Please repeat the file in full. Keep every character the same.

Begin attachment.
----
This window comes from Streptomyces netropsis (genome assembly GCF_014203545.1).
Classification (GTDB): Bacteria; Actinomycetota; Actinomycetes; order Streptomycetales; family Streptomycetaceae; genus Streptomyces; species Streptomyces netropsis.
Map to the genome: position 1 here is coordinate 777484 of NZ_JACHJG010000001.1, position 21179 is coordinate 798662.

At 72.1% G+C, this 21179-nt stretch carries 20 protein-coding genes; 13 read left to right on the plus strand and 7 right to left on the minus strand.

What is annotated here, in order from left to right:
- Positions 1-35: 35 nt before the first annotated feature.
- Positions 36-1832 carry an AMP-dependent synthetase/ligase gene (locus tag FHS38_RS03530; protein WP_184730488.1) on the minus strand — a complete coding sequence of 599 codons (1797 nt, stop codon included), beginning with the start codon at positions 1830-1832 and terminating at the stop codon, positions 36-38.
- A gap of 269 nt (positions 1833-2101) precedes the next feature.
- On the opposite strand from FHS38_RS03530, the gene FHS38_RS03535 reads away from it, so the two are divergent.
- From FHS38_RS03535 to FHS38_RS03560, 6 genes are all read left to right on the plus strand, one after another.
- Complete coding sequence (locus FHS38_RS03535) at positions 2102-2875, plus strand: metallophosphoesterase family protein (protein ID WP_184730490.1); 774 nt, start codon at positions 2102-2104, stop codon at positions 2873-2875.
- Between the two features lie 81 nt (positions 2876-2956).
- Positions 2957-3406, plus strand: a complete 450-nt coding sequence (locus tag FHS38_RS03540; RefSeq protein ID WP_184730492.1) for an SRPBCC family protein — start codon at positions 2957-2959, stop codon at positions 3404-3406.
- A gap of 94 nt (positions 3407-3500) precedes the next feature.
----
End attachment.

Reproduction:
This window comes from Streptomyces netropsis (genome assembly GCF_014203545.1).
Classification (GTDB): Bacteria; Actinomycetota; Actinomycetes; order Streptomycetales; family Streptomycetaceae; genus Streptomyces; species Streptomyces netropsis.
Map to the genome: position 1 here is coordinate 777484 of NZ_JACHJG010000001.1, position 21179 is coordinate 798662.

At 72.1% G+C, this 21179-nt stretch carries 20 protein-coding genes; 13 read left to right on the plus strand and 7 right to left on the minus strand.

What is annotated here, in order from left to right:
- Positions 1-35: 35 nt before the first annotated feature.
- Positions 36-1832 carry an AMP-dependent synthetase/ligase gene (locus tag FHS38_RS03530; protein WP_184730488.1) on the minus strand — a complete coding sequence of 599 codons (1797 nt, stop codon included), beginning with the start codon at positions 1830-1832 and terminating at the stop codon, positions 36-38.
- A gap of 269 nt (positions 1833-2101) precedes the next feature.
- On the opposite strand from FHS38_RS03530, the gene FHS38_RS03535 reads away from it, so the two are divergent.
- From FHS38_RS03535 to FHS38_RS03560, 6 genes are all read left to right on the plus strand, one after another.
- Complete coding sequence (locus FHS38_RS03535) at positions 2102-2875, plus strand: metallophosphoesterase family protein (protein ID WP_184730490.1); 774 nt, start codon at positions 2102-2104, stop codon at positions 2873-2875.
- Between the two features lie 81 nt (positions 2876-2956).
- Positions 2957-3406, plus strand: a complete 450-nt coding sequence (locus tag FHS38_RS03540; RefSeq protein ID WP_184730492.1) for an SRPBCC family protein — start codon at positions 2957-2959, stop codon at positions 3404-3406.
- A gap of 94 nt (positions 3407-3500) precedes the next feature.